I've come across an interesting fact.
The unicorn is used as a symbol of Christ in medieval Christianity
Thus enters what is called the virgin capture and, with it, the Christian interpretation. According to Physiologus, the story is an allegory of Incarnation. The unicorn is a symbol of Christ, his fierceness the Messiah's power, his solitude and whiteness Christ's chastity, his small size Christ's humility, and his single horn the unity of Christ with God and Father. The virgin is, of course, the Virgin Mary, and the huntsman is the Holy Spirit, acting through the Angel Gabriel in “driving” Christ into the womb of Mary and then taking him to the palace of the king — that is, enlisting him for his Father's work. Mohacsy, I. (1984). (The Legend of the Unicorn: An Illumination of the Maternal Split, p. 389).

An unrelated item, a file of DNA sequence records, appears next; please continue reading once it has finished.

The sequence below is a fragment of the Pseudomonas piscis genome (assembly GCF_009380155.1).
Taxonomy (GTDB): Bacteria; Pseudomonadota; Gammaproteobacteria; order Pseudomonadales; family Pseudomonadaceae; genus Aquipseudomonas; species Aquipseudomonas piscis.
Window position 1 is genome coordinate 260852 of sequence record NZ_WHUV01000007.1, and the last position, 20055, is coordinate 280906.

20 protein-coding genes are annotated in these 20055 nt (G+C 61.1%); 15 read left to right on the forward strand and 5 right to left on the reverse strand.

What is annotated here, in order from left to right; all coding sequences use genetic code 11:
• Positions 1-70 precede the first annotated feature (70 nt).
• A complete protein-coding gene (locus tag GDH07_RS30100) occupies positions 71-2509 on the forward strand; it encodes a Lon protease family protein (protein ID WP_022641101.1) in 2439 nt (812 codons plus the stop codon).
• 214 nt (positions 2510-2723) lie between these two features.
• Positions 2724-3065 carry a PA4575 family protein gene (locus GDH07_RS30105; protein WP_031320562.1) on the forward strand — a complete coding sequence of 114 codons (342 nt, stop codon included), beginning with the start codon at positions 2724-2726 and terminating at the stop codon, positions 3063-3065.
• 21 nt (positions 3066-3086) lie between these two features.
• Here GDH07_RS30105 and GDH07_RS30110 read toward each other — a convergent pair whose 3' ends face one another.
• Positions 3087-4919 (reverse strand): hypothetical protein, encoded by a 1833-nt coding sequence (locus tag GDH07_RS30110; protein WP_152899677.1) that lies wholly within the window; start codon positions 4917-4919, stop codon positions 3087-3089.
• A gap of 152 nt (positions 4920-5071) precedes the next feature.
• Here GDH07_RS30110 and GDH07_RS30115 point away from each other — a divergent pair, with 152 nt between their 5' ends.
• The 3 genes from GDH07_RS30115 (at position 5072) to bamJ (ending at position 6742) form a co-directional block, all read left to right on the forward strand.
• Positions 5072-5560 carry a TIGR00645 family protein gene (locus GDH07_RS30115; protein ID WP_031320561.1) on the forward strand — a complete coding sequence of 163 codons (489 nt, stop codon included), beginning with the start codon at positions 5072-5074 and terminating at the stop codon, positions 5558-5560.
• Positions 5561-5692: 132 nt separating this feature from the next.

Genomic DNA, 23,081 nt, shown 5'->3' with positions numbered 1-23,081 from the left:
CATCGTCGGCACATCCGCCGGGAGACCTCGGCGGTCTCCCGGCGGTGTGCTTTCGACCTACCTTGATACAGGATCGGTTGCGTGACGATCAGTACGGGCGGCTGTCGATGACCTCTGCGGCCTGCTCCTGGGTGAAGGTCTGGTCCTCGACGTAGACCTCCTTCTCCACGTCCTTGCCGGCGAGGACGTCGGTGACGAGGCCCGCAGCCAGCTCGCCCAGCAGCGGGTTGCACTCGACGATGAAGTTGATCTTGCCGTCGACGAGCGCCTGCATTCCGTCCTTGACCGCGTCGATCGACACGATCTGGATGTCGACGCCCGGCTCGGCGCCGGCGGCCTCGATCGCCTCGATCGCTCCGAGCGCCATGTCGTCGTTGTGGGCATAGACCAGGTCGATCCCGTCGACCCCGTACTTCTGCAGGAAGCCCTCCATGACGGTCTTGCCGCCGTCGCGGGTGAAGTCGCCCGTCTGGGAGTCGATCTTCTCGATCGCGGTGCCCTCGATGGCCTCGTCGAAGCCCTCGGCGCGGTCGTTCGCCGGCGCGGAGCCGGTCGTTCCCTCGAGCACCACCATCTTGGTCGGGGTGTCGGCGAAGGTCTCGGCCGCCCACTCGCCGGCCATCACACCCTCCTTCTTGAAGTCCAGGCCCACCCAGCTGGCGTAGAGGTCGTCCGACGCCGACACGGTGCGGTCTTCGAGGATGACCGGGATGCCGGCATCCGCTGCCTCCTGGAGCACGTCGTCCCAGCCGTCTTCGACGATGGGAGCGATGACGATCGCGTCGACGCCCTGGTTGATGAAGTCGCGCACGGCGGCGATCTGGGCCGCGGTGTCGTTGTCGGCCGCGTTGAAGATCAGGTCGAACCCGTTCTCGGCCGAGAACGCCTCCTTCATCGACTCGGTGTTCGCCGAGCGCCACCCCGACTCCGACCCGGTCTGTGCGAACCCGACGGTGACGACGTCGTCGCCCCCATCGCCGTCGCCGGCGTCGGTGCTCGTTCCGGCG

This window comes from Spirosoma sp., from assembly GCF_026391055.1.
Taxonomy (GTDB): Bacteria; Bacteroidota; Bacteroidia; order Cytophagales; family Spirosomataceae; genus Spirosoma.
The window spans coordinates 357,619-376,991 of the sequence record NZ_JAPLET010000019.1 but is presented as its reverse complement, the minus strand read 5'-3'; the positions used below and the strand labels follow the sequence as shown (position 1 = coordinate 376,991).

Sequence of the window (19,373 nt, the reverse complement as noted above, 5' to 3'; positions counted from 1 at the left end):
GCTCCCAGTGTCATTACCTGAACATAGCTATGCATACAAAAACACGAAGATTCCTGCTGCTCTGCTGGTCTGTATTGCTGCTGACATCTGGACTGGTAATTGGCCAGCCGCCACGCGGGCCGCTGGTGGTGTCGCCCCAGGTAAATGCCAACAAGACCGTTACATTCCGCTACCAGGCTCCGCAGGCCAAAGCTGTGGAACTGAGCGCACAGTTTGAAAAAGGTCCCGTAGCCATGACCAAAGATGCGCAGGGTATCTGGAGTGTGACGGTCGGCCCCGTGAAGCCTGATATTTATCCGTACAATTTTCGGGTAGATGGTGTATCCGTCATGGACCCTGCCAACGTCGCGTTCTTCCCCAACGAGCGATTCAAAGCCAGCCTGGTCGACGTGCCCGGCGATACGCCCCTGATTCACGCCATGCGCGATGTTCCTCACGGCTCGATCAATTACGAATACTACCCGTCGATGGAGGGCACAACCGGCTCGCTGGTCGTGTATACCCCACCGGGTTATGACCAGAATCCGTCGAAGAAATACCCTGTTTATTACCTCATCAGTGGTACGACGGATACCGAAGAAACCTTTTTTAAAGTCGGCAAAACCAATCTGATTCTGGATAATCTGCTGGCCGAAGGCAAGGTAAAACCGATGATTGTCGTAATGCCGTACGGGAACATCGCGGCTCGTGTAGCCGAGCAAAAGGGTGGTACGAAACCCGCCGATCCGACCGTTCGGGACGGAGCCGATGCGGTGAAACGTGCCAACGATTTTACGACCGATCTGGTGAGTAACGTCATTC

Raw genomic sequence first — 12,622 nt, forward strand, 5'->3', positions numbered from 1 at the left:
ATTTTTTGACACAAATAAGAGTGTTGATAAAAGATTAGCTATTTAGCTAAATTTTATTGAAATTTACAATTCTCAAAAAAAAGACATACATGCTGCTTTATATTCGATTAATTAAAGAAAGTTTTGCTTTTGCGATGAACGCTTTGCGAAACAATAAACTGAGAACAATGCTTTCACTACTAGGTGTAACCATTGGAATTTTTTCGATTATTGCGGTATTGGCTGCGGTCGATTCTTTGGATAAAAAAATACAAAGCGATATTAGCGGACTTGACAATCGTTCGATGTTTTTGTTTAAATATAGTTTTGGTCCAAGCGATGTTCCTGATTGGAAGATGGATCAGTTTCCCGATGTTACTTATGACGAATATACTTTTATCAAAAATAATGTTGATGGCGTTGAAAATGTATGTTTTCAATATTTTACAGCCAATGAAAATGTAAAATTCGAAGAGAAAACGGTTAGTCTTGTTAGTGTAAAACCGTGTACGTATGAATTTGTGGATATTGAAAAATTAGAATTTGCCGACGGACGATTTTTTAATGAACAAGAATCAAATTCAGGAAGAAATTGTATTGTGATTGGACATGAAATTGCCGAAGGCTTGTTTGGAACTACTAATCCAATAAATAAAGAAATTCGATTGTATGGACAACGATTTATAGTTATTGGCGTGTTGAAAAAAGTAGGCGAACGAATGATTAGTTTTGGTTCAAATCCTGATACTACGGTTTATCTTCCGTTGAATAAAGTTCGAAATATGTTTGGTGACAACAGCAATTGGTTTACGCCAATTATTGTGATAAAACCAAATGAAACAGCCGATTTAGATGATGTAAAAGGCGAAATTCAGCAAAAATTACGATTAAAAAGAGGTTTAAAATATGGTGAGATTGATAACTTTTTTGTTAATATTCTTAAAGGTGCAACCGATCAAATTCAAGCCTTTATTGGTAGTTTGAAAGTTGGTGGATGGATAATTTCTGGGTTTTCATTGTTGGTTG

I already mentioned in a previous post on perversion that the religious mystic has a denial of both the sexes and the generations in chastity, the doctrine of souls, and calling us to be like children.
Christ as the unicorn therefore follows the displacement upwards from below that I've already shown for both the object narcissist (the face) and masochist (the nose).